Deftones – Gore

deftones-goreFinding Deftones a fairly divisive group in the world of music, it maybe comes as no shock that I’m on the fence with the latest addition to a lengthy, varied and impressive catalogue of albums spanning almost thirty years.

Gore already had its fair – and possibly unfair – share of negative press in the lead up to its release. With word of Stephen Carpenter’s “difficulty” adapting to the songs being created and his personal approach being stated as akin to the “mindset of a serial killer” creating a bit of a storm. Honest truths of a man who’s seen his band change its skin more often than a snake or clever and cute PR? My guess is that it’s a mixture of both.

With the band politics pushed aside we can concentrate on the album content. There is no denying that this is a Deftones product – but I don’t feel excited by it like I did with recent release Koi No Yokan. Nor do I feel like I can instantly relate to it like I did with Around the Fur back in the day. I know it’s not a case of outgrowing the band or my musical tastes shifting as I still regularly line up my Deftones mega-playlist and hit shuffle to get me through the working week. There just seems to be something missing from their tried and tested formula.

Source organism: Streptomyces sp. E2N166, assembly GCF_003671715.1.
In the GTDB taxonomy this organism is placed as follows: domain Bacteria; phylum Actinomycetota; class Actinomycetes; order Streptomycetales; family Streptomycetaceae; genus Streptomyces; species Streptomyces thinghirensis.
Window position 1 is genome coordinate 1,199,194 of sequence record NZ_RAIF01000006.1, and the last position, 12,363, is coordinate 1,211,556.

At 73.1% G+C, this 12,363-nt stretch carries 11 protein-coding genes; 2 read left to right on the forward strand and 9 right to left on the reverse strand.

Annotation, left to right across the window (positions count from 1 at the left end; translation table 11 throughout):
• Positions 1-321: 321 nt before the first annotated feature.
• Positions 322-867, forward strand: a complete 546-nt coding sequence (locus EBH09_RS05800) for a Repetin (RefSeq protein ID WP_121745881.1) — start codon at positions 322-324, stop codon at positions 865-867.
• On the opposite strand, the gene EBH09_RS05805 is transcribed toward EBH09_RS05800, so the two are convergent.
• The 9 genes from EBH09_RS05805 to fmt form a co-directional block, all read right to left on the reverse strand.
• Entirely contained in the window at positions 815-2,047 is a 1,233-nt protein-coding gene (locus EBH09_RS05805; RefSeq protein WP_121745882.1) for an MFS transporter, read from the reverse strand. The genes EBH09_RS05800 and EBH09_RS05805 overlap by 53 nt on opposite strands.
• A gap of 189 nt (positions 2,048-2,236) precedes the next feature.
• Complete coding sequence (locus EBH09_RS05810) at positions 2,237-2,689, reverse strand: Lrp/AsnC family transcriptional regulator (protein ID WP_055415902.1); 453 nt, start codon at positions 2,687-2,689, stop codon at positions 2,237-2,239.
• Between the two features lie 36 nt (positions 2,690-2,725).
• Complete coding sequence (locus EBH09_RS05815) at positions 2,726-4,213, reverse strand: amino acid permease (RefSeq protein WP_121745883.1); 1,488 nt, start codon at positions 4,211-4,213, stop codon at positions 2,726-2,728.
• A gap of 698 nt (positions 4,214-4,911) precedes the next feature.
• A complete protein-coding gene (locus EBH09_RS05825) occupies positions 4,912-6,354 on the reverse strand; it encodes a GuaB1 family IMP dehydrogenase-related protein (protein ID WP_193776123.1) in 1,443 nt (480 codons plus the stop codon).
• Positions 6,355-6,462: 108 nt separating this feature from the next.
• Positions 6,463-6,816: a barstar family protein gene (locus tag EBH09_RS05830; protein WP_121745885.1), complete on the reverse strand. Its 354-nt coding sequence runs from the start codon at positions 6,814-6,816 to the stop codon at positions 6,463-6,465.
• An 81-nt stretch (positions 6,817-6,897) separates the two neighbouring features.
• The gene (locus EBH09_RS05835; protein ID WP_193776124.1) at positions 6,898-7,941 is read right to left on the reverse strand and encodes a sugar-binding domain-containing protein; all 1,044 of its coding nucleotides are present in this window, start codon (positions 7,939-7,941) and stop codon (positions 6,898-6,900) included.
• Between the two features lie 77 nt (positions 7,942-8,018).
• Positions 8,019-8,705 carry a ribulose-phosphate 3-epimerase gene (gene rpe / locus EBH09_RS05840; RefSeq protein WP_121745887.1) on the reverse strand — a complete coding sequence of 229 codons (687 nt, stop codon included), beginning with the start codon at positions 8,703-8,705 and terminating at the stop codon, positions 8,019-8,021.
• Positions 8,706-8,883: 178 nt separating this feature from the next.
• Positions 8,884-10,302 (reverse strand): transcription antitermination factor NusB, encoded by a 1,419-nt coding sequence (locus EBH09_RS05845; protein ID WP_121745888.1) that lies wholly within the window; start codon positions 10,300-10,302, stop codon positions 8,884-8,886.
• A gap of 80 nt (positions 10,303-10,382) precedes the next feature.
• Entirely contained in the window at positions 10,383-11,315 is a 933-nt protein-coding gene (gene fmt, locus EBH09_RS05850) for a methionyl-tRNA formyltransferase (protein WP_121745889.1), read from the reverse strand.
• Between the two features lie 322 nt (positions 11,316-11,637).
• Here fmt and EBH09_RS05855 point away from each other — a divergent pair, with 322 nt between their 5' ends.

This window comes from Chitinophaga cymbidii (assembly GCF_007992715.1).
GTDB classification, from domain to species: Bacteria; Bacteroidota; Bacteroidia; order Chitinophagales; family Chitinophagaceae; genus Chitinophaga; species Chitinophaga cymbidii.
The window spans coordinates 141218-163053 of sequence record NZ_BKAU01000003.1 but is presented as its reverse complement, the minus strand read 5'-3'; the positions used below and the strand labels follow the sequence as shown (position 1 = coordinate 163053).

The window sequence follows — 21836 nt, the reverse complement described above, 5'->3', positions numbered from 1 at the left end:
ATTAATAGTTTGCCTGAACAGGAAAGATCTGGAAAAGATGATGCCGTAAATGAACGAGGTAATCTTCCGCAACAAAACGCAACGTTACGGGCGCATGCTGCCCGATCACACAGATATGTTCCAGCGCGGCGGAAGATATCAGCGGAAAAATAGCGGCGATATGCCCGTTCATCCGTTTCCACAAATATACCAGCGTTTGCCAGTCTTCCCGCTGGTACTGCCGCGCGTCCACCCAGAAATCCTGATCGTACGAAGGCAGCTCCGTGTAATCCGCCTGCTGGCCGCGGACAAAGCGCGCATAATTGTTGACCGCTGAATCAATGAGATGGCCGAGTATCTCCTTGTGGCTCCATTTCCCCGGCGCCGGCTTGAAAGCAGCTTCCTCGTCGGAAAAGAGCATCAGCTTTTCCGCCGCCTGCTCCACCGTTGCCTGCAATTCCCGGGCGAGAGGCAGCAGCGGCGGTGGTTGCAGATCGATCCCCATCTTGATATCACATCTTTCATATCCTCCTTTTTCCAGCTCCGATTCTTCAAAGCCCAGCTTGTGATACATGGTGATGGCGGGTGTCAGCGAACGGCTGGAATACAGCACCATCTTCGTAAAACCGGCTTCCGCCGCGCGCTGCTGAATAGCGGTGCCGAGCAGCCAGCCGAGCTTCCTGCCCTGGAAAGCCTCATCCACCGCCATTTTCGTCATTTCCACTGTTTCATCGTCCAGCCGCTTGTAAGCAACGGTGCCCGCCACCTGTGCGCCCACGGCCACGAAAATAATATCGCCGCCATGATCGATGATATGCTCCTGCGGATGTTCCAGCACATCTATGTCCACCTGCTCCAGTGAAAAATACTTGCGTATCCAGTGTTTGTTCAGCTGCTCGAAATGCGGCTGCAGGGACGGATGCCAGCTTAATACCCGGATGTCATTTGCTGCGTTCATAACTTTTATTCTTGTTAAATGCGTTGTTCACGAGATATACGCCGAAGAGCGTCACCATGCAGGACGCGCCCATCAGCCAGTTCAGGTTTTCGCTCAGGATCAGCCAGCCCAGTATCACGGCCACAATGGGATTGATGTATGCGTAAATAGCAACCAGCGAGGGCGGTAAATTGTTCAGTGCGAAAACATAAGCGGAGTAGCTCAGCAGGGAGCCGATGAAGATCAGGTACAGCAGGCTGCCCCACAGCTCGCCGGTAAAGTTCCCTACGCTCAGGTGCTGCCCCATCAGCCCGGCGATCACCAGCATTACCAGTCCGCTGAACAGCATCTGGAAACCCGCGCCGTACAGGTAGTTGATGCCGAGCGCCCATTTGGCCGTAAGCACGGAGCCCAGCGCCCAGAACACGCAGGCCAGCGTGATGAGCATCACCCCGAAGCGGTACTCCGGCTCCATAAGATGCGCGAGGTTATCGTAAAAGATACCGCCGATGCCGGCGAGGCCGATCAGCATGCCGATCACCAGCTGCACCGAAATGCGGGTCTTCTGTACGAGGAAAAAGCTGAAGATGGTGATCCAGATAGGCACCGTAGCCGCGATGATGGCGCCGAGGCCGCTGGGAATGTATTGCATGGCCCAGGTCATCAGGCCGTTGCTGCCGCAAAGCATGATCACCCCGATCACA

it’s not all doom and gloom, and somewhat ironically, ‘Doomed User’ turns out to be a monster of a track. Filled to the brim with chunky riffs and showcasing Moreno’s much-heralded vocal stylings – which swiftly undulates between serene and chaotic – this track has fast become a favourite. The fact that it smacks of previous singles may be the big factor here. ‘Hearts / Wires’ is another that does its best to save the album from falling into the realm of bland-at-best. The switch-up in tone and volume throughout the song adds to the story portrayed by one of the world’s finest frontmen.

On the other hand we have the likes of ‘Rubicon’ and ‘Phantom Bride’ offering up some album filler (no killer) as if to extend the boredom that had climaxed ten minutes prior to tidy title track ‘Gore’, another redeeming factor on an album that doesn’t hit the mark when compared to past work.

I do get the feeling that with time and several more cover-to-cover listens my opinion may sway but as a new release, Gore just doesn’t award the instant gratification that was apparent on Koi No Yokan and Diamond Eyes. I do hold out hope that the epiphany I’ve wanted to have about this album, from the moment it was announced, is just around the corner.

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